And some of that devastation actually led to your loss of faith. Your you’re thinking that in retrospect, right? 

Yeah. You know, how could I have done that? And then after a while, two months, I told this woman my call, Linda. I said, you know, I, I really have to call this office is wrong. I can’t reconcile it with my faith. And she went off in a rampage that claimed that I had raped her, you know, which is totally false. I don’t know if you’ve seen some of the programs on Dateline with cameras and what happened, but, you know, she was really mean spirited and just, you know, just that totally devastated me. You know, how could first how could I have done that? And then, you know, how could this happen to me? 

And without getting into all of that, all of that really dark detail. 

The church. 

Didn’t help you through this process? They were kind of rejected in in a way. 

Well, I felt that way. I really did. 

But, you know, sometimes it’s just the nature of the beast when you’re in the church. They do have that feeling of, you know, we’ve got to hold our leaders to a different, you know, accountability. So, you know, I’m not necessarily faulting the people. It’s just part of the beast, you know, of being a leader in the church. And yet I was devastated.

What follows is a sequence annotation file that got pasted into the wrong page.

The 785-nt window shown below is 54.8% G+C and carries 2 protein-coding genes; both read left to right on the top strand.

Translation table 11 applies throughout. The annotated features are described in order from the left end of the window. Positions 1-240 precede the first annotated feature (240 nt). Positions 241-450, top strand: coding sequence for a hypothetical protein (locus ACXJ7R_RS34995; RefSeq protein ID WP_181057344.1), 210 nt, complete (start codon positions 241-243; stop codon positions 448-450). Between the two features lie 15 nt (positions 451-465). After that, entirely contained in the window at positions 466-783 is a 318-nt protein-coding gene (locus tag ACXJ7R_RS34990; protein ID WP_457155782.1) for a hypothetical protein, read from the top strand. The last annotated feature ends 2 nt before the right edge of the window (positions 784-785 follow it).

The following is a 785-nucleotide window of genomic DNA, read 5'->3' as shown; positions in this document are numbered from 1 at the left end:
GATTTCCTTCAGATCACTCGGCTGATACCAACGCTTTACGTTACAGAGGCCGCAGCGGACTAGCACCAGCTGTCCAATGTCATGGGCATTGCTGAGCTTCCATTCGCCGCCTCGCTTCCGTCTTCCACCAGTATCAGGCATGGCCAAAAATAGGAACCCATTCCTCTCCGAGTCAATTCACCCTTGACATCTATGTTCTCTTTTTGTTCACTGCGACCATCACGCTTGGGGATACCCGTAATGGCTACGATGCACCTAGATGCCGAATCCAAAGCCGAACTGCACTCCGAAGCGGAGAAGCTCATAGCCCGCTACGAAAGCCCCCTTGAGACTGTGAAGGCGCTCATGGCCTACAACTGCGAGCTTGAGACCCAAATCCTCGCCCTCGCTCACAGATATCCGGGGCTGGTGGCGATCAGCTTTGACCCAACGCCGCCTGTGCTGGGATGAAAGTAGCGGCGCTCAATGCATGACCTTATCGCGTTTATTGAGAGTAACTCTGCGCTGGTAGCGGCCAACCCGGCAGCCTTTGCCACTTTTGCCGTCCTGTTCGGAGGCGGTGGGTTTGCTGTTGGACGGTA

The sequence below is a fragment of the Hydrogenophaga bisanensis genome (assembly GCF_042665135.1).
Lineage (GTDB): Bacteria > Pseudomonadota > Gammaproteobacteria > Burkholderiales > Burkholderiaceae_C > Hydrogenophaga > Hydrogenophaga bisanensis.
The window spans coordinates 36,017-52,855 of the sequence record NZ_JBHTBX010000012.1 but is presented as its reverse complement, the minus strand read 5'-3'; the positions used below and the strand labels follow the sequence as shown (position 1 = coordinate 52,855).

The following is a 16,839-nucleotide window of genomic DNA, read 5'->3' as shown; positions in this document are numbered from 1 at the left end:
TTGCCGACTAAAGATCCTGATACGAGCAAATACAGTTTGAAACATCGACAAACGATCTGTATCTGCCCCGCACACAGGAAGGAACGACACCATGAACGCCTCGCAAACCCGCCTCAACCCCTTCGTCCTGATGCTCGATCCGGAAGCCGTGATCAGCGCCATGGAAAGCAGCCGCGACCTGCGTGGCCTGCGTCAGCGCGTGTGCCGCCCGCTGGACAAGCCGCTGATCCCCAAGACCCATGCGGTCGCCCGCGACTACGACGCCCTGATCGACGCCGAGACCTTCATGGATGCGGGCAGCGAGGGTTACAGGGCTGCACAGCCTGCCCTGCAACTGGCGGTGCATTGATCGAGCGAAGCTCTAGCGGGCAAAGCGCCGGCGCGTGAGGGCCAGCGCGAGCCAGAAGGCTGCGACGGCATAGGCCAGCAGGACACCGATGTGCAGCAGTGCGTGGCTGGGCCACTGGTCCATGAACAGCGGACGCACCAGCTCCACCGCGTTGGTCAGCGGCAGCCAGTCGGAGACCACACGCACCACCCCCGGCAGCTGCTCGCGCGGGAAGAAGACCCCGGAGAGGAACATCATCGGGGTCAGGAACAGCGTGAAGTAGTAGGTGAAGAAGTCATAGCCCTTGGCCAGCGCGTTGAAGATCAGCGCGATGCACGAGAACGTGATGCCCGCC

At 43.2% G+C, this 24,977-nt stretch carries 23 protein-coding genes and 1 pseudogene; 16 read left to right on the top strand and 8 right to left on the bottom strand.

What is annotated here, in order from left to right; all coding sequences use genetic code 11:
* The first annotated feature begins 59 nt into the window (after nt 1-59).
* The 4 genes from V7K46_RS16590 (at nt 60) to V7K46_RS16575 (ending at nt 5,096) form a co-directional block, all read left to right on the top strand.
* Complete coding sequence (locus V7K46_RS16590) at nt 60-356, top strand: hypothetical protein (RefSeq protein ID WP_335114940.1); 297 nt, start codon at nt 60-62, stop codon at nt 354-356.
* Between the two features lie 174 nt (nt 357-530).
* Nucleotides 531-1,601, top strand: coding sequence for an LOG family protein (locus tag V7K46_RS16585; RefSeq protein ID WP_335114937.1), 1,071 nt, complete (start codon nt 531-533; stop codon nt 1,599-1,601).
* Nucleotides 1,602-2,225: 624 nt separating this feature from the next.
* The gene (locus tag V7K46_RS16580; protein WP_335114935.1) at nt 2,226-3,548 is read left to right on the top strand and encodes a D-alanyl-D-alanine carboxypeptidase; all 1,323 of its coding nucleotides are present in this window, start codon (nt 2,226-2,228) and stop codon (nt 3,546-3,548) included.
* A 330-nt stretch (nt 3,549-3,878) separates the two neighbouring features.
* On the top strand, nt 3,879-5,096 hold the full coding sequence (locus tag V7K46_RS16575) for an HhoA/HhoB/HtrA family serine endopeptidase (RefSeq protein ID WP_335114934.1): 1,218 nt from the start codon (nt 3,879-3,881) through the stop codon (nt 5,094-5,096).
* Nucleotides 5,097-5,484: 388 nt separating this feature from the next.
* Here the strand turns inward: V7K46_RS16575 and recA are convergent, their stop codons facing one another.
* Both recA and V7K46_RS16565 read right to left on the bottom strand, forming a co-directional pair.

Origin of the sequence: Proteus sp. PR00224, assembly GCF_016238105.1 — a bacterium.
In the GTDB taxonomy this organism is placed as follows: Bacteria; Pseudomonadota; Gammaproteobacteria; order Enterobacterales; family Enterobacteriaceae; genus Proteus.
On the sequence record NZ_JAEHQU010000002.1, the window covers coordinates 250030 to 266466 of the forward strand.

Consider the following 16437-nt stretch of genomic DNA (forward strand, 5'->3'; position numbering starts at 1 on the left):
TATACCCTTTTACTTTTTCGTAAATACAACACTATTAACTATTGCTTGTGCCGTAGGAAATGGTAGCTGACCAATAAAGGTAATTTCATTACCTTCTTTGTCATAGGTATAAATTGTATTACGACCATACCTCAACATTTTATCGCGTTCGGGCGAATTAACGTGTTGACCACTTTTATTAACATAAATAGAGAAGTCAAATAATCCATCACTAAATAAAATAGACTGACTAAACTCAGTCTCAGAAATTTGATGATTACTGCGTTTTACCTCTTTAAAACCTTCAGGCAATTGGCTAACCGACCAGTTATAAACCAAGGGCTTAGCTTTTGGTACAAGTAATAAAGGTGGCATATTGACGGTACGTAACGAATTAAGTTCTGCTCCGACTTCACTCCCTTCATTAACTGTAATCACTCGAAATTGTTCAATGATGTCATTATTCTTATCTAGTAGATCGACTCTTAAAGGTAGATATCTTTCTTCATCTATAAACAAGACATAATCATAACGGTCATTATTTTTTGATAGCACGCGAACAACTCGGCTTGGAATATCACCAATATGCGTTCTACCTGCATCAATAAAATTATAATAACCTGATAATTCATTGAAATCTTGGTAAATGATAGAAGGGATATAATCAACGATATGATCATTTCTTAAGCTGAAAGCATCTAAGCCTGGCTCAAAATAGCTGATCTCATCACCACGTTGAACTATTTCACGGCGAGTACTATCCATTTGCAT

If if the church were more welcoming, more loving to you through all of that. Do you think you may have slowed down your rejection of Christianity, maybe even kept you in the fold? In other words, if it were a more loving community, you might not have become an atheist. 

I’m not sure about that. On hindsight, because in the process, I was thinking deeply about the issue of creation versus evolution. And I was thinking about trying to harmonize my beliefs and creation Bible with with way come to realize about the age of the universe. So I’m not exactly sure about that. Well, what I do know is that taken in conjunction with each other, happening about the same time that I couldn’t reconcile my faith with everything I had experienced and everything that I had study. So I don’t know.